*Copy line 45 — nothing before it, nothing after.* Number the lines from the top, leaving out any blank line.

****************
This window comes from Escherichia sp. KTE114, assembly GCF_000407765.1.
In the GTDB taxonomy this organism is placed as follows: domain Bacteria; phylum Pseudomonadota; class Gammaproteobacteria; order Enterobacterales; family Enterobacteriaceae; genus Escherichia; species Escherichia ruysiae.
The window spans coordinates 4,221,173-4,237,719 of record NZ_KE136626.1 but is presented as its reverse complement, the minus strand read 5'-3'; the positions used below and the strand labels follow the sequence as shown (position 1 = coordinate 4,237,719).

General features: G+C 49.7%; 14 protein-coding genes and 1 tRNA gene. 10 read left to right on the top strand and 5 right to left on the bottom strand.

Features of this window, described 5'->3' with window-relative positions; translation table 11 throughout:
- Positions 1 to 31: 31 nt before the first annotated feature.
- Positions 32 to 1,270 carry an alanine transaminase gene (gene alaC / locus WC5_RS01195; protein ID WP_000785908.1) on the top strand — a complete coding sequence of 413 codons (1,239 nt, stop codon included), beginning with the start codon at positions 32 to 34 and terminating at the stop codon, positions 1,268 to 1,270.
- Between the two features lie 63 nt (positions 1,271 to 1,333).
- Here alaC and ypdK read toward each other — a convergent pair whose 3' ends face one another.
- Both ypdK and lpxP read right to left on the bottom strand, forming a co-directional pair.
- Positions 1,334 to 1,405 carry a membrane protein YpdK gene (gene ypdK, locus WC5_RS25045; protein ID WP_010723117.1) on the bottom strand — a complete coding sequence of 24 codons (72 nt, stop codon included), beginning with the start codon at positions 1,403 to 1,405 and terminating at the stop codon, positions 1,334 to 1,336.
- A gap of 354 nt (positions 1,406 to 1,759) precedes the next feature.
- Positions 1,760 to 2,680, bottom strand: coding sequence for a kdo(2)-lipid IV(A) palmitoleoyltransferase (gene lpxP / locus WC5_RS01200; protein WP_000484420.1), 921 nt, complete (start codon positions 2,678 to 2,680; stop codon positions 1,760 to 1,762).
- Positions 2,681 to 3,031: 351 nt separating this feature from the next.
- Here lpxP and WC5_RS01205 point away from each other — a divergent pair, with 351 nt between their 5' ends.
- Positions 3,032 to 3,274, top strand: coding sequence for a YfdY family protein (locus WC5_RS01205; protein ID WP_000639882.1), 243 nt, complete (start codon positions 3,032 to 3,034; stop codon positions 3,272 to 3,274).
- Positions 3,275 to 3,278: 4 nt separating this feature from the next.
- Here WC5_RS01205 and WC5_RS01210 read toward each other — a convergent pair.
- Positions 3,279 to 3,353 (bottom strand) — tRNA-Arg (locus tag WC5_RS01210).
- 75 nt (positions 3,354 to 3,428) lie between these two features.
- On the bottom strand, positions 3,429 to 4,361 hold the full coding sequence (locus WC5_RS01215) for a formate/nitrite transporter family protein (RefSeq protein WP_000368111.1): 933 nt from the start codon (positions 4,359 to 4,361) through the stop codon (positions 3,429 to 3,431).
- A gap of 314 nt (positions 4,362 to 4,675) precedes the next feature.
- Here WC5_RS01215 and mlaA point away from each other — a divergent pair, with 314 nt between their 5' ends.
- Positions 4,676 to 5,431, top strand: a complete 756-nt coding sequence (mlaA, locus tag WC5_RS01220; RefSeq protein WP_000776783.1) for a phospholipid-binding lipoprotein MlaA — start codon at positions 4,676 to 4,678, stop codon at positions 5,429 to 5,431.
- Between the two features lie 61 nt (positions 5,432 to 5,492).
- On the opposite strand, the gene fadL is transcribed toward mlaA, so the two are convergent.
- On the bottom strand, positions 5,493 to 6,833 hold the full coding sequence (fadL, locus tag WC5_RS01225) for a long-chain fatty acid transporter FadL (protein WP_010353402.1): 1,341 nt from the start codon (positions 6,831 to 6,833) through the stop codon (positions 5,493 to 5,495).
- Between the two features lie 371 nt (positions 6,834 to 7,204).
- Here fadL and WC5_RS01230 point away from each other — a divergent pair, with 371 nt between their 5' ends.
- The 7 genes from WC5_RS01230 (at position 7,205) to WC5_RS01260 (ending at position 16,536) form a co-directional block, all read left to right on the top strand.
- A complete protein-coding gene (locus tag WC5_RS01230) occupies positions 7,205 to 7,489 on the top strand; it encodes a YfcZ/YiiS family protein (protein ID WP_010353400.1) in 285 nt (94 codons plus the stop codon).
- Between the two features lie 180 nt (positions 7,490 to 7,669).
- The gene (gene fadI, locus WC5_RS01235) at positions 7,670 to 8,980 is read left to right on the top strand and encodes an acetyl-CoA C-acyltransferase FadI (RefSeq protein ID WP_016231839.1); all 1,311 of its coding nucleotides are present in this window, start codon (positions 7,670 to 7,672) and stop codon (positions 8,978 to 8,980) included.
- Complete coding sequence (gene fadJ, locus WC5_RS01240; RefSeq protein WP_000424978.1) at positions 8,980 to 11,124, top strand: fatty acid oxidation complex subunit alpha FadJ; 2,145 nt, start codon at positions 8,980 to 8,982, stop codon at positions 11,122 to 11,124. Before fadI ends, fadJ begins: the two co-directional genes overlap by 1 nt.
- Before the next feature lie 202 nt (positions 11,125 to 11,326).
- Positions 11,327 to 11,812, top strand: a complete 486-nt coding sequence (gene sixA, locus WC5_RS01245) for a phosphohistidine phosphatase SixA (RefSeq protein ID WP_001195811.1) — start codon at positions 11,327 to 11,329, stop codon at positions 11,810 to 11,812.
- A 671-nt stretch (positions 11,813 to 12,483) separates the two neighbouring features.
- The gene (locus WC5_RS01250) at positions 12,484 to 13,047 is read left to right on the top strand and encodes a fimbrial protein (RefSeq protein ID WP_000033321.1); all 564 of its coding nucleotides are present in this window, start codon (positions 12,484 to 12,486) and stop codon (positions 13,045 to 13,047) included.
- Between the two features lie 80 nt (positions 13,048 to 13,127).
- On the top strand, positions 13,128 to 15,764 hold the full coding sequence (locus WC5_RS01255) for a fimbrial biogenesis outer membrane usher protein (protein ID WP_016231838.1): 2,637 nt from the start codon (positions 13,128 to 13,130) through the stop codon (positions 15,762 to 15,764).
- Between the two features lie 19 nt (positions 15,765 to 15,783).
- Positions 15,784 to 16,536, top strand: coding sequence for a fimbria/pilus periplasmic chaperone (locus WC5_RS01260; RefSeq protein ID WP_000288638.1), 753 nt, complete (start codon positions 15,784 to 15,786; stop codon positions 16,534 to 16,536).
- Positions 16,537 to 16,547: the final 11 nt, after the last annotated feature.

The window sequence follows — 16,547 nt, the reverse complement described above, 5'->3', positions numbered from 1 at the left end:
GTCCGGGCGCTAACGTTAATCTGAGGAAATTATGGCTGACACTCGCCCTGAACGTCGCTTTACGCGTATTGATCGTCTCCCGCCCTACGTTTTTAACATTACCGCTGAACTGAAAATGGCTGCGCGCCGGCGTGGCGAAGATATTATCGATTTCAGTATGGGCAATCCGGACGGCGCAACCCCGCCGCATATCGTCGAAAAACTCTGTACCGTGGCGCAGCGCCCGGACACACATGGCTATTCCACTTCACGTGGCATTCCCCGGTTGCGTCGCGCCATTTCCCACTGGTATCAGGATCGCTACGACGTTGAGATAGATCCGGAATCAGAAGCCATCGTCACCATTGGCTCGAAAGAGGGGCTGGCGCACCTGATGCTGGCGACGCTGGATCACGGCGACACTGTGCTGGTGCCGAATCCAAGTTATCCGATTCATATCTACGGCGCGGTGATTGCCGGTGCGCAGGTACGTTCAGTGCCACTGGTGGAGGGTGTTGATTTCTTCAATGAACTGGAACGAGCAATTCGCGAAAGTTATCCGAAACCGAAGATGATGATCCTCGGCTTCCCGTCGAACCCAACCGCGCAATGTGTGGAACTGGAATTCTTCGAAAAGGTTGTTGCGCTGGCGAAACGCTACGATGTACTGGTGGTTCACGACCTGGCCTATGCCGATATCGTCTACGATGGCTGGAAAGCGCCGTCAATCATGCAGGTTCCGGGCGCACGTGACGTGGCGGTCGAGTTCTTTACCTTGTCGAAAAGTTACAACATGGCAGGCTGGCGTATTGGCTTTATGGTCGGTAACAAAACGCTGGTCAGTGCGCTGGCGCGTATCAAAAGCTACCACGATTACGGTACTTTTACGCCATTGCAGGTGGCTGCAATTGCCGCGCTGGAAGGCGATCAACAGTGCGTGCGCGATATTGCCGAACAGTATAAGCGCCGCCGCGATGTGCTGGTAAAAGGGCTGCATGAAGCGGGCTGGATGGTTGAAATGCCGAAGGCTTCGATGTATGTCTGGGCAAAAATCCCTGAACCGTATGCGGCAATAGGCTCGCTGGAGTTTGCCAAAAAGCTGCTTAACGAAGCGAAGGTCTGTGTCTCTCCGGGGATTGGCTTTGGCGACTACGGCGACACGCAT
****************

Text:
GTCCGGGCGCTAACGTTAATCTGAGGAAATTATGGCTGACACTCGCCCTGAACGTCGCTTTACGCGTATTGATCGTCTCCCGCCCTACGTTTTTAACATTACCGCTGAACTGAAAATGGCTGCGCGCCGGCGTGGCGAAGATATTATCGATTTCAGTATGGGCAATCCGGACGGCGCAACCCCGCCGCATATCGTCGAAAAACTCTGTACCGTGGCGCAGCGCCCGGACACACATGGCTATTCCACTTCACGTGGCATTCCCCGGTTGCGTCGCGCCATTTCCCACTGGTATCAGGATCGCTACGACGTTGAGATAGATCCGGAATCAGAAGCCATCGTCACCATTGGCTCGAAAGAGGGGCTGGCGCACCTGATGCTGGCGACGCTGGATCACGGCGACACTGTGCTGGTGCCGAATCCAAGTTATCCGATTCATATCTACGGCGCGGTGATTGCCGGTGCGCAGGTACGTTCAGTGCCACTGGTGGAGGGTGTTGATTTCTTCAATGAACTGGAACGAGCAATTCGCGAAAGTTATCCGAAACCGAAGATGATGATCCTCGGCTTCCCGTCGAACCCAACCGCGCAATGTGTGGAACTGGAATTCTTCGAAAAGGTTGTTGCGCTGGCGAAACGCTACGATGTACTGGTGGTTCACGACCTGGCCTATGCCGATATCGTCTACGATGGCTGGAAAGCGCCGTCAATCATGCAGGTTCCGGGCGCACGTGACGTGGCGGTCGAGTTCTTTACCTTGTCGAAAAGTTACAACATGGCAGGCTGGCGTATTGGCTTTATGGTCGGTAACAAAACGCTGGTCAGTGCGCTGGCGCGTATCAAAAGCTACCACGATTACGGTACTTTTACGCCATTGCAGGTGGCTGCAATTGCCGCGCTGGAAGGCGATCAACAGTGCGTGCGCGATATTGCCGAACAGTATAAGCGCCGCCGCGATGTGCTGGTAAAAGGGCTGCATGAAGCGGGCTGGATGGTTGAAATGCCGAAGGCTTCGATGTATGTCTGGGCAAAAATCCCTGAACCGTATGCGGCAATAGGCTCGCTGGAGTTTGCCAAAAAGCTGCTTAACGAAGCGAAGGTCTGTGTCTCTCCGGGGATTGGCTTTGGCGACTACGGCGACACGCAT